“Those of us who are supportive of (the new funding formula, known as) LCFF, and additional flexibility for local decision makers are optimistic that those changes will allow local educators to adapt their programs to the needs of their own students and that will lead to better circumstances for their own students,” Plank said.
As the Common Core curriculum rolls out, there has been speculation that student scores on the new standardized tests, meant to assess students on the new standards, will be worse than they were on the old STAR tests, which were based on the now defunct California state standards. Plank said that might happen because the test is changing, not because the curriculum is changing, and he does not expect to see a dip in performance on the national assessment.
In fact, Plank said, the National Assessment of Educational Progress will be the only consistent measure of student performance delivered before and after the major policy changes now being implemented. Progress will likely continue to be slow and steady, he said.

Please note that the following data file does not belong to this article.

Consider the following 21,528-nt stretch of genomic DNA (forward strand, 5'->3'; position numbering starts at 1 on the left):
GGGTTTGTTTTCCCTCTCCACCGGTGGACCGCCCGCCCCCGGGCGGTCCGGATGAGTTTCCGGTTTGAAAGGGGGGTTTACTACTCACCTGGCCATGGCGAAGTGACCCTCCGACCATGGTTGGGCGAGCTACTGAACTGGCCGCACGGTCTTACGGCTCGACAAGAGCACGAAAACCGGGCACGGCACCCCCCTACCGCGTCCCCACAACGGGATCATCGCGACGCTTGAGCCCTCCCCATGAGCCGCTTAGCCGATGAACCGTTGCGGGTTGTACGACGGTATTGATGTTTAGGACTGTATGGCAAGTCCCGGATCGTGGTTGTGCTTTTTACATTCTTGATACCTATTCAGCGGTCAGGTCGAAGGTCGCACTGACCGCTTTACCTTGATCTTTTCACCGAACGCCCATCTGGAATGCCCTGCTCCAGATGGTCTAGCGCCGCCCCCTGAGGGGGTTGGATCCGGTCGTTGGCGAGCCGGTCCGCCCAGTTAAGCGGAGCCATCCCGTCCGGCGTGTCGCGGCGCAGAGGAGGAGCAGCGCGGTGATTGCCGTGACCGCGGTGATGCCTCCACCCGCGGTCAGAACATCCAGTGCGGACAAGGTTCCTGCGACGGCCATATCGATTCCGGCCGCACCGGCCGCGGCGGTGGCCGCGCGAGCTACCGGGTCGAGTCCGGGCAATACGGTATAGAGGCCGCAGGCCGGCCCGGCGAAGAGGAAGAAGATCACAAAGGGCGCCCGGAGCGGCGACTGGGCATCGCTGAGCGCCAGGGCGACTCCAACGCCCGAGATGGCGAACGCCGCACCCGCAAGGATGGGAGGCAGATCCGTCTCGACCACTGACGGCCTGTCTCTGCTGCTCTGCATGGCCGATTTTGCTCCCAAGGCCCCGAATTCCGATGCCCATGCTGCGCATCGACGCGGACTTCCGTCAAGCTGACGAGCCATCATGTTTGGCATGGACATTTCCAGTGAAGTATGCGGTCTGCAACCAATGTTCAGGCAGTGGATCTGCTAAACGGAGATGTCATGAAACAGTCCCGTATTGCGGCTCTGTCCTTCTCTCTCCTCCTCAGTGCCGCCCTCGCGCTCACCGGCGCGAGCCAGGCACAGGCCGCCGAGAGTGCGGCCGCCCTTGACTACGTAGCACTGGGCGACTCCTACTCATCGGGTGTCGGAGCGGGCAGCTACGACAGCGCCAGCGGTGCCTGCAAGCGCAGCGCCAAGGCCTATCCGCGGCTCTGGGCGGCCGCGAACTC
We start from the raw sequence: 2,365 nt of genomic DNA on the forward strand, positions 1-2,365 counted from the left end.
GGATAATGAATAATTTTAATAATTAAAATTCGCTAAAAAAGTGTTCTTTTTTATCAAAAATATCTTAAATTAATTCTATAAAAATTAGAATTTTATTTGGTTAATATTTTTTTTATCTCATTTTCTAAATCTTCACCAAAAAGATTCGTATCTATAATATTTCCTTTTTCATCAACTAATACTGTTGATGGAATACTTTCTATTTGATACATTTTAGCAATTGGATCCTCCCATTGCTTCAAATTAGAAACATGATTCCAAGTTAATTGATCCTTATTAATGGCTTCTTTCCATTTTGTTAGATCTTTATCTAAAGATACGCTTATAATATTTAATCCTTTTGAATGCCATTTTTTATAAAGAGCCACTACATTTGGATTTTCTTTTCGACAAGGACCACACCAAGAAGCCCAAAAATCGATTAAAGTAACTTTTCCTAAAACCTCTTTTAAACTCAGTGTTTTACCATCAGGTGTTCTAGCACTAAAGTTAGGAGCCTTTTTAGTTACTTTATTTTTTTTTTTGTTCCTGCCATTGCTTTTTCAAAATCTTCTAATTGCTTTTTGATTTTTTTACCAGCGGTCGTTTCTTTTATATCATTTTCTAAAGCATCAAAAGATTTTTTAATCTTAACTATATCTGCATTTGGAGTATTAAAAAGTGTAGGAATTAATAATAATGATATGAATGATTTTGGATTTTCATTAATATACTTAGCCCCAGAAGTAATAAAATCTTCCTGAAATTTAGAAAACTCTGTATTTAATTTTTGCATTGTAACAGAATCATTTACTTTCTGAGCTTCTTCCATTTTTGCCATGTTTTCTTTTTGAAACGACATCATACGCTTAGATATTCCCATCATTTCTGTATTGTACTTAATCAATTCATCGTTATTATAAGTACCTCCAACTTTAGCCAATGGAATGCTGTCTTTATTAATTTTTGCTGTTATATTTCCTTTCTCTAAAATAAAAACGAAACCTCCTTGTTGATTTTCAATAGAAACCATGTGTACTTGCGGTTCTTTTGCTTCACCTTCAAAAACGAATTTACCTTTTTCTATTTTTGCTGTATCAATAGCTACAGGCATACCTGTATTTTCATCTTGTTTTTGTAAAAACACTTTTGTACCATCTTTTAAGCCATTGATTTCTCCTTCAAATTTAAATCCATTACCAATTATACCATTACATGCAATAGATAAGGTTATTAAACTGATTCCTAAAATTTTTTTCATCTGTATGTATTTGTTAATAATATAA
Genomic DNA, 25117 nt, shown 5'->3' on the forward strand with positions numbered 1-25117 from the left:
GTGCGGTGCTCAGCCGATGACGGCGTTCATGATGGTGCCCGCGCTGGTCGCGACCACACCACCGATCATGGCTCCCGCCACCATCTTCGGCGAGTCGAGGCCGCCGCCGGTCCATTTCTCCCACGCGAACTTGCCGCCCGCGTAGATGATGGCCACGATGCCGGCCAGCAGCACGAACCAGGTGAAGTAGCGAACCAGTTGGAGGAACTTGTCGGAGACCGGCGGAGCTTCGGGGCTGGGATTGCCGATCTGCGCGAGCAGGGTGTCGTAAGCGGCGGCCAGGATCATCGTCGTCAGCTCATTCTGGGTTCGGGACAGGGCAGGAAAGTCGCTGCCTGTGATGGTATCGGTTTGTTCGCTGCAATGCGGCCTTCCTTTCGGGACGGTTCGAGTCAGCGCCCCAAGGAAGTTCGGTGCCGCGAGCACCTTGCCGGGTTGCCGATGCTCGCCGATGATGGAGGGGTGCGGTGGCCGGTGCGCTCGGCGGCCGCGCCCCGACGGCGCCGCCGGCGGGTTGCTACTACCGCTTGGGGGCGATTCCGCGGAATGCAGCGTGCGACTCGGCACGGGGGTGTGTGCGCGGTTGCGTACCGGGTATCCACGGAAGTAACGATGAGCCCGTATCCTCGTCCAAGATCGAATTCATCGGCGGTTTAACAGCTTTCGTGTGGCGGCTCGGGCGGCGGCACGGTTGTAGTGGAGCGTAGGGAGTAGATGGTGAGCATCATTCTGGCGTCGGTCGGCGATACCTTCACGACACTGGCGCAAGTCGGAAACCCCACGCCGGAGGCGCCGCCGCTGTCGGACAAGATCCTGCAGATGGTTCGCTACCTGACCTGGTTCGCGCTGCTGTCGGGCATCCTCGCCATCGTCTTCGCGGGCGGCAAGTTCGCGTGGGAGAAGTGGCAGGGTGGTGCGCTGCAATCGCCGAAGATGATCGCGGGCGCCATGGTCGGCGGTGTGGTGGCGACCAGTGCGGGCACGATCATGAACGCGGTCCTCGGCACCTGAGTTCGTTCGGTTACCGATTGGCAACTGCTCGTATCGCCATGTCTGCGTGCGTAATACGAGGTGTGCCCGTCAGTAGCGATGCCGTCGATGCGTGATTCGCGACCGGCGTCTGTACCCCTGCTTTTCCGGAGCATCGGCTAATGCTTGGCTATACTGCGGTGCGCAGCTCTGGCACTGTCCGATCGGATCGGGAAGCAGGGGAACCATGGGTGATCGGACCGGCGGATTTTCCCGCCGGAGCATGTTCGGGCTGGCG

“It’s unrealistic to expect dramatic changes and probably needless to worry about dramatic deterioration” on the next national test, which will be administered in 2015, Plank said.
Plank does expect to see improvement in student performance in 2015 and hopes to see performance gains accelerate over time. How big those gains might be depends entirely on how well the new policies are implemented, he said.
“At this point, I’m optimistic,” Plank said. “We’ve made changes that should lead to significant improvement in student performance but there are way too many variables in between for us to make strong judgments about that.”